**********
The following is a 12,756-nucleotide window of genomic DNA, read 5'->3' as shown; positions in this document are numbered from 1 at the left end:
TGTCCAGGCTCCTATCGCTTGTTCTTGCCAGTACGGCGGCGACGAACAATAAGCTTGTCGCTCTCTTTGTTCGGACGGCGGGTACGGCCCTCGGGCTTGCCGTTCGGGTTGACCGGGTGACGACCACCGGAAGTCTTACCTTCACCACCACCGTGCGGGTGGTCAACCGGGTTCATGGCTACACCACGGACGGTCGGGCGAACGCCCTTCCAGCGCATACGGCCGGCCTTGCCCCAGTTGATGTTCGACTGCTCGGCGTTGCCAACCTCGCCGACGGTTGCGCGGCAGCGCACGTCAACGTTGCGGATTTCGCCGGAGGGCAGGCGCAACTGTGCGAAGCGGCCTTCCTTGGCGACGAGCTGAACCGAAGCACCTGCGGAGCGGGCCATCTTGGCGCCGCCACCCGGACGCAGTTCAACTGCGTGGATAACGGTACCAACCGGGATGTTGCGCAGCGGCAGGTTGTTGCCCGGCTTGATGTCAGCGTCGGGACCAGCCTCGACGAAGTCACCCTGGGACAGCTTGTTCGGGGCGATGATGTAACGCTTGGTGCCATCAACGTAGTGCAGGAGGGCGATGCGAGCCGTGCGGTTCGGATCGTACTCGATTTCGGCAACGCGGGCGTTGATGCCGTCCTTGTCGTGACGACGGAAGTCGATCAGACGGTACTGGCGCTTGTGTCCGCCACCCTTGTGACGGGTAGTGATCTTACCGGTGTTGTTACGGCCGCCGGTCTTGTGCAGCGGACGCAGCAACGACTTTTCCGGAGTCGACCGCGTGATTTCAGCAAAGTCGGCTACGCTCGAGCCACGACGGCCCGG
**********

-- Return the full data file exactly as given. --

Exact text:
The following is a 12,756-nucleotide window of genomic DNA, read 5'->3' as shown; positions in this document are numbered from 1 at the left end:
TGTCCAGGCTCCTATCGCTTGTTCTTGCCAGTACGGCGGCGACGAACAATAAGCTTGTCGCTCTCTTTGTTCGGACGGCGGGTACGGCCCTCGGGCTTGCCGTTCGGGTTGACCGGGTGACGACCACCGGAAGTCTTACCTTCACCACCACCGTGCGGGTGGTCAACCGGGTTCATGGCTACACCACGGACGGTCGGGCGAACGCCCTTCCAGCGCATACGGCCGGCCTTGCCCCAGTTGATGTTCGACTGCTCGGCGTTGCCAACCTCGCCGACGGTTGCGCGGCAGCGCACGTCAACGTTGCGGATTTCGCCGGAGGGCAGGCGCAACTGTGCGAAGCGGCCTTCCTTGGCGACGAGCTGAACCGAAGCACCTGCGGAGCGGGCCATCTTGGCGCCGCCACCCGGACGCAGTTCAACTGCGTGGATAACGGTACCAACCGGGATGTTGCGCAGCGGCAGGTTGTTGCCCGGCTTGATGTCAGCGTCGGGACCAGCCTCGACGAAGTCACCCTGGGACAGCTTGTTCGGGGCGATGATGTAACGCTTGGTGCCATCAACGTAGTGCAGGAGGGCGATGCGAGCCGTGCGGTTCGGATCGTACTCGATTTCGGCAACGCGGGCGTTGATGCCGTCCTTGTCGTGACGACGGAAGTCGATCAGACGGTACTGGCGCTTGTGTCCGCCACCCTTGTGACGGGTAGTGATCTTACCGGTGTTGTTACGGCCGCCGGTCTTGTGCAGCGGACGCAGCAACGACTTTTCCGGAGTCGACCGCGTGATTTCAGCAAAGTCGGCTACGCTCGAGCCACGACGGCCCGG